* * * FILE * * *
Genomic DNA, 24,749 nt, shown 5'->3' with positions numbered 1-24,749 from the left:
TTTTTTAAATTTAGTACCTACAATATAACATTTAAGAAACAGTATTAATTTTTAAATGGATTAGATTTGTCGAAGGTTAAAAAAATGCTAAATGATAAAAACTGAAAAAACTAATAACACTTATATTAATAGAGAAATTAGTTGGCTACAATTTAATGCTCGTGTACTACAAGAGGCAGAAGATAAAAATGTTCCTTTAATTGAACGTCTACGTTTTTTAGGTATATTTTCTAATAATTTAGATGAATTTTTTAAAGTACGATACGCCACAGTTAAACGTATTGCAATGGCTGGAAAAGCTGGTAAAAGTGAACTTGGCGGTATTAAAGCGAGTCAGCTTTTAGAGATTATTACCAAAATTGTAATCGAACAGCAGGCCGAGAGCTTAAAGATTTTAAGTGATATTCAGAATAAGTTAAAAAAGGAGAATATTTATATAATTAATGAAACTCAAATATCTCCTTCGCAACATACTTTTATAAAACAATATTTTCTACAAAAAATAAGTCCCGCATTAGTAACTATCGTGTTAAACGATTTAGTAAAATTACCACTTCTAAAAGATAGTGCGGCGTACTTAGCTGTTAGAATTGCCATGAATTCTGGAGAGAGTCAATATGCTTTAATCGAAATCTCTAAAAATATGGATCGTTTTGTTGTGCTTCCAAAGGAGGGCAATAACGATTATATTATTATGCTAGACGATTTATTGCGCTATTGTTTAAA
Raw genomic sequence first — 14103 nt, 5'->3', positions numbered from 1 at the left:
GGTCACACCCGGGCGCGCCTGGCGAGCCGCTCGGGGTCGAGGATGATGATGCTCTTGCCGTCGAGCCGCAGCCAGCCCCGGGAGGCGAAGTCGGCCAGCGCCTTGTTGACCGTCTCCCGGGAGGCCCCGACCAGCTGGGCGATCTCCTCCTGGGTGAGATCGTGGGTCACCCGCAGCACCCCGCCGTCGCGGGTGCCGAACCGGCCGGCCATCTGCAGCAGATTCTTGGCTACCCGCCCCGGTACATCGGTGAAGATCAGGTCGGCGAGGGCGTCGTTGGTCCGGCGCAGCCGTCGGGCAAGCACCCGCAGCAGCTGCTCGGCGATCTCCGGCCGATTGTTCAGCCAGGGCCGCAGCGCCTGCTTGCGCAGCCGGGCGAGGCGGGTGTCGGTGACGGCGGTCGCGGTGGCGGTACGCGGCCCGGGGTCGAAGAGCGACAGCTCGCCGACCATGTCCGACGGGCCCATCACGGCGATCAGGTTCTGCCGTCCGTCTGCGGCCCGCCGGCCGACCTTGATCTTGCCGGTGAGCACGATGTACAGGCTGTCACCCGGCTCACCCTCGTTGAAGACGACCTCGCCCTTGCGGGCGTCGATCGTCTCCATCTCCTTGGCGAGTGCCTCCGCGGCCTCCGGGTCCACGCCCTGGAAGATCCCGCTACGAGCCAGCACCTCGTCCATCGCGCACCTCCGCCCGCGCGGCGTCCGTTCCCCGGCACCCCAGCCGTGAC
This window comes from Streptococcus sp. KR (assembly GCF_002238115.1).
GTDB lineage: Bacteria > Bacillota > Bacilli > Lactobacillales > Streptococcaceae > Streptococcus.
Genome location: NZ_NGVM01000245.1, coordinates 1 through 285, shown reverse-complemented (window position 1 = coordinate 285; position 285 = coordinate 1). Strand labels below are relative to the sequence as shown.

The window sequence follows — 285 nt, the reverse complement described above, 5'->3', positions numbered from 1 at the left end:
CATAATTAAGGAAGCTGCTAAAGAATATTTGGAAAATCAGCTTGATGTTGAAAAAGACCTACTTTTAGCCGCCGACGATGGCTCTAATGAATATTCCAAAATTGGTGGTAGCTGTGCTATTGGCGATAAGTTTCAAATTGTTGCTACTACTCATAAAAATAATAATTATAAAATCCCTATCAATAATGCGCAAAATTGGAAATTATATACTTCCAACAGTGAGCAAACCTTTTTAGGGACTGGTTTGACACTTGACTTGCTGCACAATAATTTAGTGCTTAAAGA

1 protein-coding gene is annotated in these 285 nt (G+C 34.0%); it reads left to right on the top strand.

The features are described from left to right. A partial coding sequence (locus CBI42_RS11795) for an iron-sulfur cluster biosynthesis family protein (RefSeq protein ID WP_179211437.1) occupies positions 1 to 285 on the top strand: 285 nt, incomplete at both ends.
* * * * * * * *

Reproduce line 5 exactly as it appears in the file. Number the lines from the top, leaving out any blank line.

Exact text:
This window comes from Streptococcus sp. KR (assembly GCF_002238115.1).